The exhibition "Call the War a War: Russian Crimes Against Media in Ukraine" in Lviv, Ukraine

Mykola Tys/SOPA/ZUMA

Russian state TV

With liberal press in Russia facing 15 years of imprisonment for contradicting the Kremlin’s official line, Russians are left with little option but to receive news from state-run TV. On Thursday evening, during the political talkshow Evening with Vladimir Solovyov, pro-Kremlin ex-Ukrainian parliament member Spiridon Kilinkarov asked host Vladimir Solovyov “Where should the process of denazification stop? What should we do with Zelensky? Should he be removed?”

Solovyov replied: “Zhirinovsky [an ultranationalist politician] made an ingenius forecast and it went something like this: ‘Zelensky is the last president of Ukraine because after him there will be no Ukraine’.”

Kilinkarov’s first question, however, appeared to be answered on Friday on a different talk show onPerviy Kanal. Here Nikita Danyuk, Deputy Director, Institute for Strategic Studies and Predictions of the Peoples’ Friendship University of Russia, said, “I've got the impression that the denazification operation should in one way or another take place not only in Ukraine because what we're now seeing in the Baltics is an outright honoring of the Nazis.”

Indeed, neighboring countries, such asMoldova, have already begun to fear that Putin’s relentless war mongering will spill over into an invasion of their nation of 2.6 million.

Russian media creating its own world

Now, too, the Kremlin is pushing that same line. Representative for the ministry of foreign affairs, Maria Zakharova, who has been relentless in her anti-West rhetoric since the start of the war, called out the alleged presence of Nazism in Ukraine ina press briefing on April 7: “They don't want to compromise,” she said. “This is what we are talking about — xenophobia, Nazism, extremism in all forms.”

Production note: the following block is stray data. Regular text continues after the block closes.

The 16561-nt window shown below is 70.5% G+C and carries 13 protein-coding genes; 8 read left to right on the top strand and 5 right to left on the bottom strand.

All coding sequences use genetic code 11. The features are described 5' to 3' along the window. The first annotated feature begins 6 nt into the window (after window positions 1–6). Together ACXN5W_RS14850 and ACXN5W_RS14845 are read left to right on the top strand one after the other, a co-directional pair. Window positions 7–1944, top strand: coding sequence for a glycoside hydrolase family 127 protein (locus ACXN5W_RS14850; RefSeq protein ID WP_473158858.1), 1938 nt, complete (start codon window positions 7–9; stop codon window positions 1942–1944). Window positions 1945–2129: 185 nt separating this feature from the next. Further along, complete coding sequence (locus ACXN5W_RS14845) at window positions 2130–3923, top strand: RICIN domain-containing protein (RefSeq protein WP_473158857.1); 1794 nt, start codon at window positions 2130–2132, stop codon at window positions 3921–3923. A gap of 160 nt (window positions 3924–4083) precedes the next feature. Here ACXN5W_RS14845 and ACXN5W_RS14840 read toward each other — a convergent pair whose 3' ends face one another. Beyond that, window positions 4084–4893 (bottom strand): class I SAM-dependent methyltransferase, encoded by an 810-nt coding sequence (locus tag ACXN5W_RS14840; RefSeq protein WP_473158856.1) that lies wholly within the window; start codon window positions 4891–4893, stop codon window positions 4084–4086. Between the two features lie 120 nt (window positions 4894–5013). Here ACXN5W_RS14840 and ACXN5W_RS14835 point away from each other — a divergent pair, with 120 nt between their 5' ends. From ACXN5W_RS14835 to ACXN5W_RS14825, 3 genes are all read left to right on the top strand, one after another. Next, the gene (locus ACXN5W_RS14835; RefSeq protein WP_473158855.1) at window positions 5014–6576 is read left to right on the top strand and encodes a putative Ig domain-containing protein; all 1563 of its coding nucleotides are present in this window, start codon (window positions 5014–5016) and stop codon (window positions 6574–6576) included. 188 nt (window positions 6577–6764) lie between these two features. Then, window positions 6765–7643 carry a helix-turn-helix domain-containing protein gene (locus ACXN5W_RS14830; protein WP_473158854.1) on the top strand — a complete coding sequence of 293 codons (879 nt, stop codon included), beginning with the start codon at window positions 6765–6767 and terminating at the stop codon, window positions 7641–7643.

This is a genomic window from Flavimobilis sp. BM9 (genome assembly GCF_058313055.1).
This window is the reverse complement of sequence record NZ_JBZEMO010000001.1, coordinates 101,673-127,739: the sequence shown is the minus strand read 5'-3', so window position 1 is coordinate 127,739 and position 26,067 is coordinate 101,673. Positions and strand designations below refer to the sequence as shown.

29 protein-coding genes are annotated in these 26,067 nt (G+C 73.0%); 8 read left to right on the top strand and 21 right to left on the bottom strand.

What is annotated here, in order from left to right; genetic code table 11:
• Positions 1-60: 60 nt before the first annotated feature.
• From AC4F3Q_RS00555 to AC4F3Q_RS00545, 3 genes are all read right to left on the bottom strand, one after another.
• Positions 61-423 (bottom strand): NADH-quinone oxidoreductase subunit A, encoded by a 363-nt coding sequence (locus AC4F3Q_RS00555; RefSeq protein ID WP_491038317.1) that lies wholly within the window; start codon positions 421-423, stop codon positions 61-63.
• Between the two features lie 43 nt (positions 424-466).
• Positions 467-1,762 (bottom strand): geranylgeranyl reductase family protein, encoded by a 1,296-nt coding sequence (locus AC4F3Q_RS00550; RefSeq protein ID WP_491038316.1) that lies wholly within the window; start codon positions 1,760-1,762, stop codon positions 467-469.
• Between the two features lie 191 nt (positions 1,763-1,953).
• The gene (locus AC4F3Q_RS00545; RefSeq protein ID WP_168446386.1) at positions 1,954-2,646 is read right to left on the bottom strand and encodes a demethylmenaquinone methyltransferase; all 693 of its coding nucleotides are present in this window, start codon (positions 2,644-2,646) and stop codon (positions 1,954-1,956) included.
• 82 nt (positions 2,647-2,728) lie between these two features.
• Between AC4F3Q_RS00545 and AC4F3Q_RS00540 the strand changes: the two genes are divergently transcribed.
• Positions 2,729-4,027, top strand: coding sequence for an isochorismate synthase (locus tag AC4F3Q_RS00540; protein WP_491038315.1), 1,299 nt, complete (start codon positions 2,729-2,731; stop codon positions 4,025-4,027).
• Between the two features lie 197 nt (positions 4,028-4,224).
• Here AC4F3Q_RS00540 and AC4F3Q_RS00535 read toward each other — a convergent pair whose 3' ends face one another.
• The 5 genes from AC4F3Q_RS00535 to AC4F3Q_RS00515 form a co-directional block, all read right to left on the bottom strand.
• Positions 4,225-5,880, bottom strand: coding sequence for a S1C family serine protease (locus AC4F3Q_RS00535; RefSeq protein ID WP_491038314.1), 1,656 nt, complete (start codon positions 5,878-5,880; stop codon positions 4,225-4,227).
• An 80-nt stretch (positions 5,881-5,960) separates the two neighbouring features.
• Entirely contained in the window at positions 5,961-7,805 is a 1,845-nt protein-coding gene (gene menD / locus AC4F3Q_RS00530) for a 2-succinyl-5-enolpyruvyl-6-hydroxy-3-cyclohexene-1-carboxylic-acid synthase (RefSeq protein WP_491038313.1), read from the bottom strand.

The Russian state is creating its own world.

Propaganda in Russia is becoming increasingly distant from reality. The Russian state is creating its own world, according to the narrative it wishes to depict. After the atrocities revealed in Bucha, the Rossiya 24 network aired a video of military men placing mannequin bodies on the ground claiming it was proof of a set-up by the West and Ukraine. It was later revealed that this was behind the scenes footage of a TV series filmed in St Petersburg.

The longer the “special military operation” goes on and the further away “victory” appears to be, the more tempestuous and violent Vladimir Putin becomes, and the harder state-controlled media must work to keep Russians believing in the decisions of their elite.

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Putting the latest AI breakthroughs at the service of national security raises major practical and ethical questions for the Pentagon.

Photo of a drone on the tarmac during a military exercise near Vícenice, in the Czech Republic